More fallout will happen if you decide to do this because this dog will then transfer his affection to you and that will probably bother B/F, how do you feel about that?

    We all have to work for the things we want. I go to work in exchange for paper (my check), the grocery store will accept paper in exchange for food goods. This dog needs a focus and he needs to work for part of every meal. Since he has never been required to work for anything....it's going to be tough at first, but if you stick with it, it works



  11. #11
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    I'm sorry for the dog, but really, if someone has not been trained how to train a dog without hitting, they might simply not have the tools or knowledge to train in any other way. They might not be inherently violent.



  12. #12
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    Jan. 26, 2001
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    NC
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    I would not stand for having the dog hit for trying to communicate his unhappiness.
    what a sucky person to do that.



  13. #13
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    Quote Originally Posted by showhorsegallery View Post
    I'm skeptical about treating while barking. That seems like it would reinforce the behavior not alleviate it.
    yes and no. In the case of the other dogs, they were treated for also removing themselves from the trigger.



    ETA: I have tried giving him chew toys so he has something to do while in his crate. He doesn't have any interest in them. I've tried both rawhide bones and pigs ears.
    this is probably not boredom barking, but alarm barking that is now out of control.



  14. #14
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    Feb. 16, 2010
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    Quote Originally Posted by GaitedGloryRider View Post
    Give the dog to someone who won't hit it and lock it in a crate? It's a freaking BC/Aussie Shepard. I don't care how much you say the dog has no play drive or doesn't want a job, I'm not buying it. Perhaps your boyfriend beat him into submission and he doesn't show it but I'd bet it's there, to not be defies everything this dog was bred for.

    Dog sounds miserable. And I don't care how sweet your man is to you, anyone that uses violence to train an animal is an asshole.
    You either take me for my word or you don't. This dog does not have a play drive. I throw a frisbee at him and he ducks and walks away from it. My poodle puppy tries to get him to play and he ignores her. We take him for walks which is the only thing he seems to be interested in, but he does not run around the yard which is fenced in when off leash.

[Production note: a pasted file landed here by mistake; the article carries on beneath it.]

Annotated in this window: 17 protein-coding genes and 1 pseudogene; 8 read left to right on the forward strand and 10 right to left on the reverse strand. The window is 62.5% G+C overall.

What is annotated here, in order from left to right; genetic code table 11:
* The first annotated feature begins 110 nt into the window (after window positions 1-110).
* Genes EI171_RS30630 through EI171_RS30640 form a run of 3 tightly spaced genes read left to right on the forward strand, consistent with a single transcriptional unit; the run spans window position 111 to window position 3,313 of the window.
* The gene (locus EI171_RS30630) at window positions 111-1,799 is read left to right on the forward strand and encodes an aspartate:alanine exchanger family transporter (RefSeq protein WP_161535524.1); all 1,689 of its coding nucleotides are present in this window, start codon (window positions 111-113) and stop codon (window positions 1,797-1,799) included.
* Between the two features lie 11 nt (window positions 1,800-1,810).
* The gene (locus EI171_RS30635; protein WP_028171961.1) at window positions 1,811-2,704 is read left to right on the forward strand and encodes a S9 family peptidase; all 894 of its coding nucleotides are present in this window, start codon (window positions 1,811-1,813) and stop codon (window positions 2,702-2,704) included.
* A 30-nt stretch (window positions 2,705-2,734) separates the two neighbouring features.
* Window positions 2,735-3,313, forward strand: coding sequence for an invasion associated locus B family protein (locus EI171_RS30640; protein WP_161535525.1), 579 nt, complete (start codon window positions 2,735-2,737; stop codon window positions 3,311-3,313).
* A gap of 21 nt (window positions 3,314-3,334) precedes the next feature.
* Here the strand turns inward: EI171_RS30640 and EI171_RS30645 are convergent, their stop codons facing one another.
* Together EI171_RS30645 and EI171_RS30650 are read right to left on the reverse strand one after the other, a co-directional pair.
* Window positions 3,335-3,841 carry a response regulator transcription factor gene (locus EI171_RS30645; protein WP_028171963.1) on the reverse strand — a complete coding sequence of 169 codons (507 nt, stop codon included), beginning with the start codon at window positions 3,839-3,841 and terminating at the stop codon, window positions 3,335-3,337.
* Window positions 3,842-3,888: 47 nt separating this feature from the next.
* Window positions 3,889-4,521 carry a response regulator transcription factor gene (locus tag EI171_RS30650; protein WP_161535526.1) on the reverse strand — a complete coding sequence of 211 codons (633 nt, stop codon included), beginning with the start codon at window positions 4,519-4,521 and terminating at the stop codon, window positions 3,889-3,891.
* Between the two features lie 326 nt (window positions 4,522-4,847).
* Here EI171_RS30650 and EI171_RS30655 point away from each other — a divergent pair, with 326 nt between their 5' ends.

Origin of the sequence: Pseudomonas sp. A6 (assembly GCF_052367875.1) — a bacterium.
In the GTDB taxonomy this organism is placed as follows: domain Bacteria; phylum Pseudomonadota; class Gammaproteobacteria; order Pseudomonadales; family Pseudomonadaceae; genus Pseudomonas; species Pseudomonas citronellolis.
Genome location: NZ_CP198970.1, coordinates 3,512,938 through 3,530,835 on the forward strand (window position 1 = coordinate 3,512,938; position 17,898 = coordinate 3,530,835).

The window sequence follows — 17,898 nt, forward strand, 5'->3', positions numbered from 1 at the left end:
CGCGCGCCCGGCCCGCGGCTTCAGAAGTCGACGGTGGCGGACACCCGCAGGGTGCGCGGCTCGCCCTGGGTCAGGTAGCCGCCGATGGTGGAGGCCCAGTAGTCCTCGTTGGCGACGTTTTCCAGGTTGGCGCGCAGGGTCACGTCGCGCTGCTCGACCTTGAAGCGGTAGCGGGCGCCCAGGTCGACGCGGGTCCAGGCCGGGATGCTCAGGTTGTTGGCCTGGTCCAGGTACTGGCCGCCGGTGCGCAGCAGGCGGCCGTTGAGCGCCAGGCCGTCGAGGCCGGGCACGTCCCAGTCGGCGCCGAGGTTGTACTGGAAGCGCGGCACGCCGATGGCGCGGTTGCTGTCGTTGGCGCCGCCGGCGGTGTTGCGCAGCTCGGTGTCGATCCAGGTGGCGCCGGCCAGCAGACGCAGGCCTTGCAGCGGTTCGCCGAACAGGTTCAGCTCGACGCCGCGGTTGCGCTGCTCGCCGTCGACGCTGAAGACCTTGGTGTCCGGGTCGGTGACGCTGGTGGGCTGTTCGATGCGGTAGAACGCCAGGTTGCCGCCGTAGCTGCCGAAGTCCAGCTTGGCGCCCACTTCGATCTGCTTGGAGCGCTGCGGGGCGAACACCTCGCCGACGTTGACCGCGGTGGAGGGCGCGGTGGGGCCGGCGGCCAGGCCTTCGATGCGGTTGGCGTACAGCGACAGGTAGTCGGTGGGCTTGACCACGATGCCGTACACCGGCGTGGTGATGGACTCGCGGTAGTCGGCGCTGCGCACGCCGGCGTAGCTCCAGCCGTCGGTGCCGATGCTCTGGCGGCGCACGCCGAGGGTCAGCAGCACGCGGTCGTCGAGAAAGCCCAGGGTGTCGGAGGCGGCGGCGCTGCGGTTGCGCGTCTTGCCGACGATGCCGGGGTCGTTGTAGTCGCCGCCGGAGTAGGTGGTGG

I completely think the dog has been hit into submission and it's effecting his desire to play. I don't deny that. Seven years later I don't know what to do about it.

    Crating a dog is not mean and has been a very effective training tool for dogs I've had in the past. He's not locked in a crate like a prisoner. It's at night.One specific rescue dog loved his crate because it made him feel secure when he got stressed.

    My boyfriend is not an asshole. Hitting his dog isn't okay but there are people out there who have not been educated on why hitting a dog is not an effective training technique and have bought into that whole "Alpha dog" school of thought. He's not beating the dog within an inch of his life, but he has done the whole smacking on the but, scruffing the dog, pushing the dog down into the ground in a submissive position technique. Clearly that's not a good training method but again I can't do anything about what's already transpired.



  15. #15
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    also, be aware that debarking a dog does not silence them. It makes for a squeaky, hysterical, funky bark. Barking from a debarked dog is like nails on a chalkboard to me.



  16. #16
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    Quote Originally Posted by threedogpack View Post
    I was the one who posted about Sugar Cookies (which was a specific trigger for treating for barking)

    Treating for barking will eliminate the barking in a normal dog if there is a known trigger.

    If you want to diminish or eliminate the barking, the dog will have to begin to work for at least a portion of each meal. If he refuses to play the work to eat, he needs to go hungry. Can you do this? If not, then you will not have any way to make this work. If you are willing to work at this, I'll do a write up, but I have to hear that you will take a firm stance before I do.

    More fallout will happen if you decide to do this because this dog will then transfer his affection to you and that will probably bother B/F, how do you feel about that?

    We all have to work for the things we want. I go to work in exchange for paper (my check), the grocery store will accept paper in exchange for food goods. This dog needs a focus and he needs to work for part of every meal. Since he has never been required to work for anything....it's going to be tough at first, but if you stick with it, it works